KUALA LUMPUR, Aug 30 — Opposition MP Lim Guan Eng today blamed Human Resources Minister Datuk Seri M. Saravanan for the migrant worker application snarl that reportedly took place yesterday, saying again that the ministry should have heeded longstanding calls to cut red tape and streamline the process.
Lim alleged as many as 1,000 employers were reported to be upset after being turned away from the Human Resources Ministry yesterday, when they were unable to be interviewed for their foreign worker quota applications.
“Some have queued up to 20 hours beginning the night before but were forced to have their interview dates postponed because of the large number that showed up,” Lim, a former minister and national chairman of DAP, said in a statement.
“The ministry can do a better job in this digital age and computer era than having employers who are already busy managing their businesses, queue up fruitlessly for long hours waiting unsuccessfully to be served.”
Key industries in the country are facing a severe manpower shortage that critics of the government said will cost them billions of ringgit in losses from potential sales, as companies struggle to keep up with the pent-up demand that followed the lifting of Covid-19 curbs.
Lim said failure to resolve the severe worker shortage will hinder efforts by all industries to overcome the 1.2 million worker shortage and inflicted losses of RM33.5 billion to the plantation sector, glove and auto spare parts industry alone.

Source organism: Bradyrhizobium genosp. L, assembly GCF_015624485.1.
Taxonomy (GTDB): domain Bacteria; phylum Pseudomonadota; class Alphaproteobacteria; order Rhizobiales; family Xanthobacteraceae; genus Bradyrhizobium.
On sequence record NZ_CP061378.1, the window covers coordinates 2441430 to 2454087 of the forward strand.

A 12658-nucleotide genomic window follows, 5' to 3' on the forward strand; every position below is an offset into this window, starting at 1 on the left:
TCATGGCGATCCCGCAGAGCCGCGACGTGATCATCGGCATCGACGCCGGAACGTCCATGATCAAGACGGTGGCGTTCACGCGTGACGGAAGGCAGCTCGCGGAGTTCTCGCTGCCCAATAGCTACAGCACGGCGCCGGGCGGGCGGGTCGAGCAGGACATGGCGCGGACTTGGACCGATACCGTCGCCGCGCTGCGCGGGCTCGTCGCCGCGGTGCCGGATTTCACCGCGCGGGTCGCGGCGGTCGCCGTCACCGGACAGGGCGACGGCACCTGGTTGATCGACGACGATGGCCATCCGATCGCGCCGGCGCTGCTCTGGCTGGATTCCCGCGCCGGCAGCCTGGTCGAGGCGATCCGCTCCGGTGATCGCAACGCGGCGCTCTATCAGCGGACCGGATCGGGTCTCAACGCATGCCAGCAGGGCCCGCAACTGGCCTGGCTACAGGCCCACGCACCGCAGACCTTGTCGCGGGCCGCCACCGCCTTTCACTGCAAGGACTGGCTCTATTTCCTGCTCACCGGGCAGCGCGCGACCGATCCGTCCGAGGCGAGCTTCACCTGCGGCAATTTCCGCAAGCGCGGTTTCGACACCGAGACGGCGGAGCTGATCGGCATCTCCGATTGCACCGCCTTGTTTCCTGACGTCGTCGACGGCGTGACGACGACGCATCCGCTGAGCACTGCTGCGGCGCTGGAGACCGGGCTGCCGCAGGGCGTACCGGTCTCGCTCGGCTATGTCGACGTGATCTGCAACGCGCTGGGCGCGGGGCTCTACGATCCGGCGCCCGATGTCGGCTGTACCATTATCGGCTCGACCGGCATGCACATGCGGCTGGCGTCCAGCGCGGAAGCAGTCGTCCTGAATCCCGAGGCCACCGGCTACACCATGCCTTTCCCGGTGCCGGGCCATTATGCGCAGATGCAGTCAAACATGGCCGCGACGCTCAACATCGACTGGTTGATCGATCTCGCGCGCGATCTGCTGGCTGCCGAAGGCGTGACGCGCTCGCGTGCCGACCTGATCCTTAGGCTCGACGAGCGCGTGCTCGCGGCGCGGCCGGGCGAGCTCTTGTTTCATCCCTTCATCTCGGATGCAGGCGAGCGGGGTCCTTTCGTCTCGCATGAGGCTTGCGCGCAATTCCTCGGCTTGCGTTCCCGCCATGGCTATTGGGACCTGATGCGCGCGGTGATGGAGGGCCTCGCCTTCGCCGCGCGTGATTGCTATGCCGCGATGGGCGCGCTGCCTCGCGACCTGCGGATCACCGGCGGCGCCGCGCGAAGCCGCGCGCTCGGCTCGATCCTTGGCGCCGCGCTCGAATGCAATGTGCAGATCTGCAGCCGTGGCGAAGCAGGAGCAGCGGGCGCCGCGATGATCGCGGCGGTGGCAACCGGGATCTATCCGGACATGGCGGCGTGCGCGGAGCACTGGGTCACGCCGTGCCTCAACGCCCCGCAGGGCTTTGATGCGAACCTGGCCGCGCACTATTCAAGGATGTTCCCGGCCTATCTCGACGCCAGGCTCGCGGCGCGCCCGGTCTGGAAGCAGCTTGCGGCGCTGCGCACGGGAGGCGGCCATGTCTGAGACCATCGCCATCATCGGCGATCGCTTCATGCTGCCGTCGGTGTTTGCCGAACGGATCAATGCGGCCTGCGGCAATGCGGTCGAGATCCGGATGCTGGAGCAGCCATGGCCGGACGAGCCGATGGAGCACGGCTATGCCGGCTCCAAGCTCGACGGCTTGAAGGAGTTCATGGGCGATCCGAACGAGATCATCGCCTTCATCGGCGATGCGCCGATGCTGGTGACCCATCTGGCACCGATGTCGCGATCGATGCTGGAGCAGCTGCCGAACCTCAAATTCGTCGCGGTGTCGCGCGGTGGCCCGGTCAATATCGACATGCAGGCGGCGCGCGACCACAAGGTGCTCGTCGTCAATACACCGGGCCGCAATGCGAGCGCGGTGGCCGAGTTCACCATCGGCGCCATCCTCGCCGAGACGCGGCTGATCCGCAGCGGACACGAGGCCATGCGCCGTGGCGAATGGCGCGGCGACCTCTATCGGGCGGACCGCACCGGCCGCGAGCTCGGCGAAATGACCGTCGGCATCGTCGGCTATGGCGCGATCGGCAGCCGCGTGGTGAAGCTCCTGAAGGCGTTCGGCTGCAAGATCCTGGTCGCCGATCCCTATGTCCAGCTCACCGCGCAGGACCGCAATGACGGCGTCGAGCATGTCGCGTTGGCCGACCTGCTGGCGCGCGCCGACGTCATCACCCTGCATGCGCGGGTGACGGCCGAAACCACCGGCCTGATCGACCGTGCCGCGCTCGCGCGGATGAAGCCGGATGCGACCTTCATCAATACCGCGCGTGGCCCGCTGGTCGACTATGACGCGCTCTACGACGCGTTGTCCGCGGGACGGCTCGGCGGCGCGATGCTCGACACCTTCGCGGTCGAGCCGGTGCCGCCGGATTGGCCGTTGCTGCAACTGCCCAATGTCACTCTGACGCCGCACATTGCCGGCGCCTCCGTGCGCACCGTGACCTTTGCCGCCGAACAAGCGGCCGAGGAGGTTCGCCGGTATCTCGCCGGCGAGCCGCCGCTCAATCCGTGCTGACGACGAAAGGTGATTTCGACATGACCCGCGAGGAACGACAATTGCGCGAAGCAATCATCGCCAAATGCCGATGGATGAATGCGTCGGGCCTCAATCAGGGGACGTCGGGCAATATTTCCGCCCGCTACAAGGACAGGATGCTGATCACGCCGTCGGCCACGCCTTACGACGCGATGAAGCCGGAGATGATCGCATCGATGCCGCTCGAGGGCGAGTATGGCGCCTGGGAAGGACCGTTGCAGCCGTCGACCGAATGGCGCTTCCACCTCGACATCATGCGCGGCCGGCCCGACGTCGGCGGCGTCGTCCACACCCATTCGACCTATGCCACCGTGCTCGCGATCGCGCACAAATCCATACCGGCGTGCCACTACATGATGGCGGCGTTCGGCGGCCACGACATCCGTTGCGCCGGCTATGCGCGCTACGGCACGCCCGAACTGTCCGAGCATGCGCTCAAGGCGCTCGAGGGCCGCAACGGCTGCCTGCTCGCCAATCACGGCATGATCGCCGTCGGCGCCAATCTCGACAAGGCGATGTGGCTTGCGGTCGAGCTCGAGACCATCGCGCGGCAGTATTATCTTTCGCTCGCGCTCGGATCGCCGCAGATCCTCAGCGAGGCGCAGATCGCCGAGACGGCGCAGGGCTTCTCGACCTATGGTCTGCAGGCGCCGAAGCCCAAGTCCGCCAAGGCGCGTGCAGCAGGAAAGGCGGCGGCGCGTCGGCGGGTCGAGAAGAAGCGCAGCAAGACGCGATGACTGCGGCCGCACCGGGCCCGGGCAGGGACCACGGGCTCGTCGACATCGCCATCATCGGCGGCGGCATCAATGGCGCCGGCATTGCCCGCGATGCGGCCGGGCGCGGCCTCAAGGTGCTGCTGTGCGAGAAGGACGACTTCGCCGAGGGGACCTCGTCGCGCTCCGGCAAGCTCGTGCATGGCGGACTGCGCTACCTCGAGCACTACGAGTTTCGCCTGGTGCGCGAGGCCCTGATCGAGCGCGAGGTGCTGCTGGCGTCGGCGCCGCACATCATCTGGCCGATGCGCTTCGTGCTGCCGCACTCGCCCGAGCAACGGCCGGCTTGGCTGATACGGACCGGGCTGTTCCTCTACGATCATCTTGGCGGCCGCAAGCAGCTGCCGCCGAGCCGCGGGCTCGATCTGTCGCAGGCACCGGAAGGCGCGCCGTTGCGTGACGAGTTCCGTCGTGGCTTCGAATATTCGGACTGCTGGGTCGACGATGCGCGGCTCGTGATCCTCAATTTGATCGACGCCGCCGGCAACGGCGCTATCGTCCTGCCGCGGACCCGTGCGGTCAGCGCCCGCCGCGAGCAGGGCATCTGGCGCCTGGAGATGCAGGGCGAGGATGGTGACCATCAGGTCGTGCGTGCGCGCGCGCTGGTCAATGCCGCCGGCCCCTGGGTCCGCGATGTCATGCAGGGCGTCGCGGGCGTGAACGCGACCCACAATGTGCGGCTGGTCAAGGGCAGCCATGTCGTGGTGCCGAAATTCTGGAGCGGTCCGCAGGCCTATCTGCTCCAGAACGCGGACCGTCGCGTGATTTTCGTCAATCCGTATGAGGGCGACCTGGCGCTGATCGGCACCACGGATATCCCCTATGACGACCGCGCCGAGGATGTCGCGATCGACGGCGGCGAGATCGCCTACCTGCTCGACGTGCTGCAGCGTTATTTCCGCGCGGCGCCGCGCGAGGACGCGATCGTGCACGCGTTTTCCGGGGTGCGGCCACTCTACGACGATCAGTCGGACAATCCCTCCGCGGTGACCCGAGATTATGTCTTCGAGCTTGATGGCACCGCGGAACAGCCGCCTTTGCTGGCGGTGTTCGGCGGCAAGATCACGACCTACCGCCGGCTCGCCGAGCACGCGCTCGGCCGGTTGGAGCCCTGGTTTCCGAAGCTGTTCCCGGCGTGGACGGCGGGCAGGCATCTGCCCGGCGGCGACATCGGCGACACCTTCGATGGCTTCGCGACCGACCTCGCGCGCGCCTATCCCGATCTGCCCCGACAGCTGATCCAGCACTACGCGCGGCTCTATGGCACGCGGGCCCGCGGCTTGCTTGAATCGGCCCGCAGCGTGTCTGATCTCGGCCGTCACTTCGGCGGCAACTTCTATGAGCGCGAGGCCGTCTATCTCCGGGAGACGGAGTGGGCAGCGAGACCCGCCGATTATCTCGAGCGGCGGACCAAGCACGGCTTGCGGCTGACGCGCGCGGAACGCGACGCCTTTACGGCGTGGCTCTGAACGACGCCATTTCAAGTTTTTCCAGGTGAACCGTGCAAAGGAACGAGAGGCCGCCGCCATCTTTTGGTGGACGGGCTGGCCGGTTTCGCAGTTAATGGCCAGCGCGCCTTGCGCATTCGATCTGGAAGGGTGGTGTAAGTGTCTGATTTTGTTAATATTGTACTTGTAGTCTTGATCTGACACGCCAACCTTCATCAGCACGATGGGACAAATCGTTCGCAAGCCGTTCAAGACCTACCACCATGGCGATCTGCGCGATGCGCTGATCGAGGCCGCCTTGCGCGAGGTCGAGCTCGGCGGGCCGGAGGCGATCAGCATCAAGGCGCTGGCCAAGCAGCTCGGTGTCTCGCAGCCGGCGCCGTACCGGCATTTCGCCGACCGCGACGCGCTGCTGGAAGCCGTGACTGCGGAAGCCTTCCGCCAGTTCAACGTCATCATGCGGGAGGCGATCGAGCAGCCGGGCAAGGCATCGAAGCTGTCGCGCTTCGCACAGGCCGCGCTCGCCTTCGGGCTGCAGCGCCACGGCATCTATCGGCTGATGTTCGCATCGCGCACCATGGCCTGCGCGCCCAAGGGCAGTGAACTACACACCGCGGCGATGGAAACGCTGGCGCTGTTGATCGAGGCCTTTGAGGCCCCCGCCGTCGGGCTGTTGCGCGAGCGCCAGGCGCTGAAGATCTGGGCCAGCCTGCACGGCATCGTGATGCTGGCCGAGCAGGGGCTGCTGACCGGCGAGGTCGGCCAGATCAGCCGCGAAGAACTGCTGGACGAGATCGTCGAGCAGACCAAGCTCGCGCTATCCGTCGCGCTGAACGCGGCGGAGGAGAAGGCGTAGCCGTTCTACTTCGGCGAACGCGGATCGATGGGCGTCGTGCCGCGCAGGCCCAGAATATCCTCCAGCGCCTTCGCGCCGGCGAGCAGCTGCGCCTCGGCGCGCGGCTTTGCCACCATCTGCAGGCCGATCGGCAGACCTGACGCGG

“How can Malaysia generate economic growth if such a simple matter of documentation and processing of foreign labour recruitment cannot be resolved?” Lim asked.
"The government must expedite foreign worker approvals through a transparent, predictable and effective mechanism. M. Saravanan should help and not harm businesses by cutting the red tape surrounding the many applications,” the former minister added.
Malaysia’s electrical and electronics (E&E) sector reportedly needs at least 30,000 workers urgently. More will be needed if companies want to expand their factories or set up new ones, the Bagan MP said.
Industry groups have long called on the government to make the processing system easy to tackle the huge backlog in applications.
Lim had suggested Putrajaya adopts decentralisation to the respective states via a “One Stop Centre” approach. He warned that failure to address the labour shortage could jeopardise exports for the E&E sector.
E&E is one of the country’s biggest employers. The sector’s output rose 18 per cent from RM386 billion in 2020 to RM456 billion in 2021, generated 56 per cent of Malaysia’s 2021 trade surplus, and accounted for 6.3 per cent of 2021’s total worldwide E&E exports.